Tibetan Yoga of Dreams and Sleep

14 Feb

Notes from a workshop with Tenzin Wangyal Rinpoche

Allen Cohen wrote this post after attending the Saturday portion of a Saturday–Sunday workshop at Tibet House on January 29. Thanks, Allen!
Tenzin Wangyal Rinpoche

Tenzin Wangyal Rinpoche

The session began with a short meditation. The beginning of the workshop had to do with changing “karmic traces.” At any moment we are producing karma. Every experience is saved and has an effect on us in a certain way. WHAT happens is less important than HOW we respond and save an experience internally, and if we work on it afterward.

When we suffer, our greatest problem is identification with “our pain.” E.g., a child is misbehaving; the parent thinks “the child should behave” and judges the child for not behaving, loses peace of mind and openness, expresses anger at the child…goes a little crazy, says things he didn’t want to say, feels a sense of hurt, spreads a message of fear and pressure to the child, who feels negativity coming from the parent and also is not getting what he is missing—love or attention. The suggestion given by Rinpoche throughout the workshop was to stop and go to a place where you can experience stillness, silence, and spaciousness. “Rather than say to yourself, ‘This is a serious problem,’ say: ‘This is a dream.’” People tend to identify with what they are familiar with (connecting with pain), rather than choosing a path of greater openness because of fear of the unknown. In fact, the inner space of stillness, silence, and expansiveness is an active, creative part of us from which we are connected to our deepest intellect. From here, everything is processed differently. From this space a response can emerge that will serve both parent and child.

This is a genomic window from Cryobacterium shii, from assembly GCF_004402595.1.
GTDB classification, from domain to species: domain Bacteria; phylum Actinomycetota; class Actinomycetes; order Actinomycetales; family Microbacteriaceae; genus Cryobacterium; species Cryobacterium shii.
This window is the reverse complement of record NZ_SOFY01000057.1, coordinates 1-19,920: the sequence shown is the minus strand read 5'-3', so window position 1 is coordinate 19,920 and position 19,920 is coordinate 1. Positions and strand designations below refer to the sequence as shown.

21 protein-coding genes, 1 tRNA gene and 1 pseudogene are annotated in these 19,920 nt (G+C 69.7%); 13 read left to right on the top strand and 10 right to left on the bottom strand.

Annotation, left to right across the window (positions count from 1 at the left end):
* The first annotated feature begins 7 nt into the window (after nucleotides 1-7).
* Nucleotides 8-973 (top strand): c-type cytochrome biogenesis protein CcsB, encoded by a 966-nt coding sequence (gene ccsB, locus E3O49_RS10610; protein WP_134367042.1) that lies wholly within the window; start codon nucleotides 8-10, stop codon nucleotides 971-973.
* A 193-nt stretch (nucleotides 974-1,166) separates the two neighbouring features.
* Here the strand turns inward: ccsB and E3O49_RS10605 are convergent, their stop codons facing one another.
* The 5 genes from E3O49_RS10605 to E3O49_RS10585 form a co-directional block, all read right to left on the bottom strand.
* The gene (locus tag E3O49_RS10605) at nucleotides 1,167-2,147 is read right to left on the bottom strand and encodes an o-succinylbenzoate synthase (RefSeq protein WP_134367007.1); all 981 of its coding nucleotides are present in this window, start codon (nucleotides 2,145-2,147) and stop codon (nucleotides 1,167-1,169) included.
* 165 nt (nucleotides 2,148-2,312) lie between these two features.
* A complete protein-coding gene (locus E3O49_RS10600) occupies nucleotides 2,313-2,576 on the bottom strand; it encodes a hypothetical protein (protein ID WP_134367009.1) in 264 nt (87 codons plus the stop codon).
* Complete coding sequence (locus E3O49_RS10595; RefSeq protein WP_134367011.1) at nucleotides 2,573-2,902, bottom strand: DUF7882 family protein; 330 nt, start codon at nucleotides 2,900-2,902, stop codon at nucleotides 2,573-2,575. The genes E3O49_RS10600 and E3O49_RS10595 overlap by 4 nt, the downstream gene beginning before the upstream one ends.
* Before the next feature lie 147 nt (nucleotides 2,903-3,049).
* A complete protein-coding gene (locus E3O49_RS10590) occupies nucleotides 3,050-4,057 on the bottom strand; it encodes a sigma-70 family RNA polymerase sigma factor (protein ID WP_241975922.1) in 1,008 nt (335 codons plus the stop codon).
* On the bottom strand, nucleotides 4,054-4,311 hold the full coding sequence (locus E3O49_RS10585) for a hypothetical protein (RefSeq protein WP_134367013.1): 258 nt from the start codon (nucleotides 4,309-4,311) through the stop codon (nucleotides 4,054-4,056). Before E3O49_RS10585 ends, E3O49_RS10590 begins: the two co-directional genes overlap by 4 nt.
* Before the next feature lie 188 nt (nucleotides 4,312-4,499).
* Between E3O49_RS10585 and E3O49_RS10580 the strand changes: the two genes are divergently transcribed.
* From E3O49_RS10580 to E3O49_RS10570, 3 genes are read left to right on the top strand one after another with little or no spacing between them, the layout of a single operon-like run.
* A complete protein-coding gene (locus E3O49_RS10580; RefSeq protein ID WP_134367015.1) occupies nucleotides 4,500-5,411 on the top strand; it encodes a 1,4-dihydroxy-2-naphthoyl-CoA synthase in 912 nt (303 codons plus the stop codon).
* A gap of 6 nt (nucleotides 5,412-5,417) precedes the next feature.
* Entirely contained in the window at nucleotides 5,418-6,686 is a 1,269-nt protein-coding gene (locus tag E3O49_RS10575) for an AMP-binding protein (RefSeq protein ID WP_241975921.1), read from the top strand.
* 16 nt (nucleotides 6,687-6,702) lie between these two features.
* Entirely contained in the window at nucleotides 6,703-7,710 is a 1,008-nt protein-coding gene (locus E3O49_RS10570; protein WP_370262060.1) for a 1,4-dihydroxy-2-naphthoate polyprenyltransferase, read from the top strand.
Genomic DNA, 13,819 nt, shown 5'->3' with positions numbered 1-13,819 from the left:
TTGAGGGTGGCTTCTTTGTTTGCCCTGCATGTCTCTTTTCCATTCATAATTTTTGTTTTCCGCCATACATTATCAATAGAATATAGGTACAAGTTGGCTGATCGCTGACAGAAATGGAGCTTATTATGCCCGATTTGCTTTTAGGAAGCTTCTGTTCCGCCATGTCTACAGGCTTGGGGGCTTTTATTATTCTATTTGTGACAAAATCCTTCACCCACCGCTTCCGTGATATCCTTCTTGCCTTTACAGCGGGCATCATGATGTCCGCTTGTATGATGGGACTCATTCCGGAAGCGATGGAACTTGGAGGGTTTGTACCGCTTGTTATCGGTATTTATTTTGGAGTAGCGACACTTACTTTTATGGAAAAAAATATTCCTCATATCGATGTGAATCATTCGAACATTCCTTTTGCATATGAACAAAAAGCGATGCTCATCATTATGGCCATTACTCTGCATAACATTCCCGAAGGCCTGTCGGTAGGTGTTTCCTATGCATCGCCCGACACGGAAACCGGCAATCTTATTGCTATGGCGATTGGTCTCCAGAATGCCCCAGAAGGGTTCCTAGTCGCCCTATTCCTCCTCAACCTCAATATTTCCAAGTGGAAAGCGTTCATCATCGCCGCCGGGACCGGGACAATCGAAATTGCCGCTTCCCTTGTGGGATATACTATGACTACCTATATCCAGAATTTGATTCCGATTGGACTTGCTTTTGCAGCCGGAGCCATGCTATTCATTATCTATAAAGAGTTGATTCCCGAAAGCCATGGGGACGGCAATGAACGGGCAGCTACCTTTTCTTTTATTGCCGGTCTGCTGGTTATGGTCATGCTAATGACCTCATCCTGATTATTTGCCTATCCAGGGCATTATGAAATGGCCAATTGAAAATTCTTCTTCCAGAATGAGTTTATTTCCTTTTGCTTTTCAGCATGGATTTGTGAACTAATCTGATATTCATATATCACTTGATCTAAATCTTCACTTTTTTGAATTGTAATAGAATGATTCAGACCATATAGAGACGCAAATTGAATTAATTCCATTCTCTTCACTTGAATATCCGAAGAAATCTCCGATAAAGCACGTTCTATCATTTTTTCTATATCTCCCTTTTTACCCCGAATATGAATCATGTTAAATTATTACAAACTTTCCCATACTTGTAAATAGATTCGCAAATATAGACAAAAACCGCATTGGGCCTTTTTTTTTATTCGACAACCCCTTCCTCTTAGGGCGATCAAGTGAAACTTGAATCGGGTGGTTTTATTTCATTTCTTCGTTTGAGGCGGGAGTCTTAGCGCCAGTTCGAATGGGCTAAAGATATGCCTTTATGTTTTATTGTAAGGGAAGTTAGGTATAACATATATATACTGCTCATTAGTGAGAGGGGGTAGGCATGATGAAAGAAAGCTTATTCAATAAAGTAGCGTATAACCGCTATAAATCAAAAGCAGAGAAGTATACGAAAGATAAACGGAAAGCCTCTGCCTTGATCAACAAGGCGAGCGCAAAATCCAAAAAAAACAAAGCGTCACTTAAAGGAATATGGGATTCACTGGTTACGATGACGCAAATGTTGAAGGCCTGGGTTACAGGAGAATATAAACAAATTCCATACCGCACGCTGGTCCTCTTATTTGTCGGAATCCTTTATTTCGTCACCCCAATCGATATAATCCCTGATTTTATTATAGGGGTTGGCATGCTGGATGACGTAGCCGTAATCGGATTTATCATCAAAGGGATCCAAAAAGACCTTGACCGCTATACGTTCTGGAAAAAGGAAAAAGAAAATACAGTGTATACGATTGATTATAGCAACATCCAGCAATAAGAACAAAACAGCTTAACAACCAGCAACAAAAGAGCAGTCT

Every moment we have the choice of whether to be in this deep, internal space. No human intelligence can make it; it is untouchable, it can’t be destroyed. According to Rinpoche, individuals may vary greatly in their capacities, but “each person can make the best of what they have in that quiet space; you already have it—you just need to become aware of it.”